Clinical Hovland holds off Schauffele charge for Tour Championship glory

Mark McGowan

Viktor Hovland (Photo by Kevin C. Cox/Getty Images)

Viktor Hovland proved untouchable at East Lake as the 25-year-old ran out a five-stroke winner at the FexExCup finale Tour Championship after lightning warnings once again halted proceedings in Atlanta.

Six clear after 54-holes, the Norwegian assassin looked infallible and so it proved, but not for the want of trying and second-placed Xander Schauffele threw every weapon in his arsenal into the cause only to find out that Hovland had a counter offensive for each and every one.

As Hovland’s nearest challenger, Schauffele joined him in the final pairing and the course specialist knew he’d need to pile on the pressure early and did so by stuffing one close at the first, but Hovland replied and holed his birdie putt first before the play-halting hooter sounded as they were approaching the second green.


A near two-hour delay followed, and when play resumed, the softened golf course was ripe for the picking and no group better encapsulated this than the final one who went toe to toe in incredible fashion with Schauffele birdieing five of the opening nine but only able to reduce the deficit by one.

The chaser then reeled off back-to-back birdies on 11 and 12 to pull within three and it looked as though the affable Norwegian could be starting to buckle under the strain of expectation, particularly when an average chip at the 14th left him 23 feet for par to retain that three-stroke advantage.

If nerves were present, they weren’t showing, however, and he rolled it in to keep Schauffele at arm’s reach and then closed it out with three birdies in succession to win his second tournament in succession and take the $18 million prize, though he claims the money wasn’t a motivating factor.

“Obviously it’s a lot of cash you’re playing for,” he conceded. “I mean, it’s in the back of your mind. But I live in Stillwater, Oklahoma. Money goes a long ways there. It’s not like I’m spending money out the wazoo every week. I don’t need a lot to be happy. I don’t need a lot to live within my means.

“So obviously it’s nice for my family to have that protection and my, you know, eventual kids, that I’ll have in the future. It’s nice to have that, but it’s not something that drives me, it’s not something that gives me meaning. I find meaning in other places. But obviously with how society works, money is something you need.”

Schauffele began the week five strokes behind Hovland in the staggered start format, and the coup de grace was the seven-footer on the last which also tied Schauffele’s 72-hole and sealed a five-shot victory.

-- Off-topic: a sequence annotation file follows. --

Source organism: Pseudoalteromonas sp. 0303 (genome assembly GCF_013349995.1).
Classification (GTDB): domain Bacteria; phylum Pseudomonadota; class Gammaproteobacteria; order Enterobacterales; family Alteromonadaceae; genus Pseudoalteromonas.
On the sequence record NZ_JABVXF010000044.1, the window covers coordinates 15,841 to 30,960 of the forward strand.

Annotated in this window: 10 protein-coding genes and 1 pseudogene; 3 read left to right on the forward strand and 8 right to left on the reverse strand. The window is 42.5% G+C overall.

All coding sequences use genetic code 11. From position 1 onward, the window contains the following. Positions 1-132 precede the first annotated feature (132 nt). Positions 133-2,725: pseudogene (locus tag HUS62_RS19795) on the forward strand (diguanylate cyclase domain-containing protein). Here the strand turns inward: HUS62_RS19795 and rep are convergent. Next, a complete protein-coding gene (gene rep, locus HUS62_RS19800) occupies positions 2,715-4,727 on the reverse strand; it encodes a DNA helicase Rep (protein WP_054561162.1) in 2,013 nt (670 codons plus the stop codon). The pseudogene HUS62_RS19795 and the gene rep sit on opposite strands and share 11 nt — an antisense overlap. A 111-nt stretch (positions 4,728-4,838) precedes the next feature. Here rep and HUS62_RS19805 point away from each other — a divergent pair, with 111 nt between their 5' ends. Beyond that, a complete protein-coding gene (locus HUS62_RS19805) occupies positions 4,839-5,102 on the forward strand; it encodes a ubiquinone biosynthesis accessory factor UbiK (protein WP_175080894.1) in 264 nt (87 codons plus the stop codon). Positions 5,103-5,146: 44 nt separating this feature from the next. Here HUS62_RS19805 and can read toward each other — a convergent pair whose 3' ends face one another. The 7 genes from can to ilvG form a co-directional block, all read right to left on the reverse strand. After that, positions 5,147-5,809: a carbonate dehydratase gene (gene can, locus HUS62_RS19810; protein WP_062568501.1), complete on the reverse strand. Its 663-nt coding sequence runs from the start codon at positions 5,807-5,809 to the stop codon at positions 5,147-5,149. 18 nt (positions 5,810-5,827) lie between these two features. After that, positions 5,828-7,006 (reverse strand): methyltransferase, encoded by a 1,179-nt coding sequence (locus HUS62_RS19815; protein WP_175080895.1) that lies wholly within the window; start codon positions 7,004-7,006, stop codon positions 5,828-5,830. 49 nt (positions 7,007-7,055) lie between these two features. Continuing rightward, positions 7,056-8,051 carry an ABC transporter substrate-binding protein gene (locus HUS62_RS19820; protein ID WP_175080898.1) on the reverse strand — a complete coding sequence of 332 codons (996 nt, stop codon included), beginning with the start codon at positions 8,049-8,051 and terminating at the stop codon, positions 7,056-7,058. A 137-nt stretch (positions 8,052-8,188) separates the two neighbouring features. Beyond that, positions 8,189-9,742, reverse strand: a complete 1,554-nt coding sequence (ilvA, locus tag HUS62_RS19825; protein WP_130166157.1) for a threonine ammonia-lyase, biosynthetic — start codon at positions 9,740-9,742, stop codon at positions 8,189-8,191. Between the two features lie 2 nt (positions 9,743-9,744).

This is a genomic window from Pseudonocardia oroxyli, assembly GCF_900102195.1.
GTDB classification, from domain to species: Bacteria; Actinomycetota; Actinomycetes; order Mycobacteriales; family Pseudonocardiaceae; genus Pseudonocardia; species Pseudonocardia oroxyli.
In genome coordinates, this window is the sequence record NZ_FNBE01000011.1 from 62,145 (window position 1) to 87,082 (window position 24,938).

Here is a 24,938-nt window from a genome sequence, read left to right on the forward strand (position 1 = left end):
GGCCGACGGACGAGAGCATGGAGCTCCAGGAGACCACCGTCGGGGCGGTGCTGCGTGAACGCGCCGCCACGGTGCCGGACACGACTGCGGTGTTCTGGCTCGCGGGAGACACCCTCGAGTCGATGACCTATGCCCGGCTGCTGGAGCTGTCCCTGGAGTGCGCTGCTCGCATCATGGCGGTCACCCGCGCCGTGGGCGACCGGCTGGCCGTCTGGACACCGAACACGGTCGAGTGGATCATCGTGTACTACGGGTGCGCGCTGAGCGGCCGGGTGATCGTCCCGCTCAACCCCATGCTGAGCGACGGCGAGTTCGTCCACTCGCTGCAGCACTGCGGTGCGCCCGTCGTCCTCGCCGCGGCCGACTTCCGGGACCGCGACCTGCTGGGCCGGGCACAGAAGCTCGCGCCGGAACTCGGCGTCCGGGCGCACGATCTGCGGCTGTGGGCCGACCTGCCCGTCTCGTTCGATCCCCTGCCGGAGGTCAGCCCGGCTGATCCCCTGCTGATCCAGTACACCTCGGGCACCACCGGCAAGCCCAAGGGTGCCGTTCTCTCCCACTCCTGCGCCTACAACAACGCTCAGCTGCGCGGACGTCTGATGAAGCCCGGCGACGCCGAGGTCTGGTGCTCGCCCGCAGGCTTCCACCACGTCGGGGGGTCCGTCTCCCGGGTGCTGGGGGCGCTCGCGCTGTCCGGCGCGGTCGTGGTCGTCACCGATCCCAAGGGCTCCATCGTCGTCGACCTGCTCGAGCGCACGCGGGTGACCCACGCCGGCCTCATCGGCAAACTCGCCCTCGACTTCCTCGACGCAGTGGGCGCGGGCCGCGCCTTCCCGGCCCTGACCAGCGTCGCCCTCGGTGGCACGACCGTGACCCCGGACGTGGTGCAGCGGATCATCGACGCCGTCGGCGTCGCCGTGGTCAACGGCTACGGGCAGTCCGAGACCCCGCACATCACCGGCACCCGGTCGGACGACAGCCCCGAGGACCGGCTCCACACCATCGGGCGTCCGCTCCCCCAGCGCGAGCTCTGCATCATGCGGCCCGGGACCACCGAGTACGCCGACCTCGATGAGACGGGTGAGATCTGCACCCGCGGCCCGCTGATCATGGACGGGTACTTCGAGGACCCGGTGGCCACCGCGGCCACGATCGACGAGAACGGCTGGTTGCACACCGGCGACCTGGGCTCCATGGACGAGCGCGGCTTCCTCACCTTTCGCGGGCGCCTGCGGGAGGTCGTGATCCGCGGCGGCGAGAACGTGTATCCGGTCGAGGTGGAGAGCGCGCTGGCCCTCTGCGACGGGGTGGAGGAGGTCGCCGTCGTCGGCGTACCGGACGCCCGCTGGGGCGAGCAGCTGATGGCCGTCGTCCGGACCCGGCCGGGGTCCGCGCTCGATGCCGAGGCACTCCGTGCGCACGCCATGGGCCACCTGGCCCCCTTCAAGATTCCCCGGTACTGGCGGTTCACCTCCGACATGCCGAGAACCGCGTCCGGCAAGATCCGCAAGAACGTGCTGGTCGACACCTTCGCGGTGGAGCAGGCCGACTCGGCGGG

Afterwards, Hovland explained that his game plan had been to take a ‘no-risks’ approach to the final round and play ‘boring’ golf.

“Yeah, the game plan kind of — as I was talking to Joe, my instructor, the game plan was trying to play as boring as possible,” he said. “just trying to play like Tiger back in the day when he would post the 69 or a 70 in a major championship and walk away with a victory.

“Obviously it was sweet to make a birdie on the first hole and make a really clutch par save on No. two. After that, I felt really in control of my game. But even being — I think I was four-under through six, and even then Xander just kept pouring it on and suddenly after I missed those couple of short birdie putts on the back nine, early on the back nine, suddenly the lead was at three, and if I miss that putt on 14, it’s suddenly two.

“So what he was doing today was very special. Certainly it made this day a lot more stressful than I felt like it should have been after that start.”

Hovland becomes the fourth European to win the FedExCup title and second Scandinavian after Swede Henrik Stenson’s success back in 2013 and he now climbs to fourth in the world rankings, marking the first time since 2012 that three of the top four-ranked players in the world were European.

Rory McIlroy, whose defence of the FedExCup title he claimed in dramatic fashion by overhauling Scottie Scheffler on the final day in last year’s staging was severely hampered by a muscular back issue, saved his best for last and closed with a five-under 65 to take solo fourth and earn $4,000,000 in prize money.

“Yeah. Hung in there the first couple days when I really wasn’t feeling great,” McIlroy tole the media after his round. “Then quite a bit of improvement yesterday. Then felt I could actually tee the driver up a bit today and hit a couple of tee shots in the air. Felt like I could cover the ball more with my irons. So, just excited that I’m feeling better. So that’s good, going into the next few weeks, and nice to sign off with a good score.”


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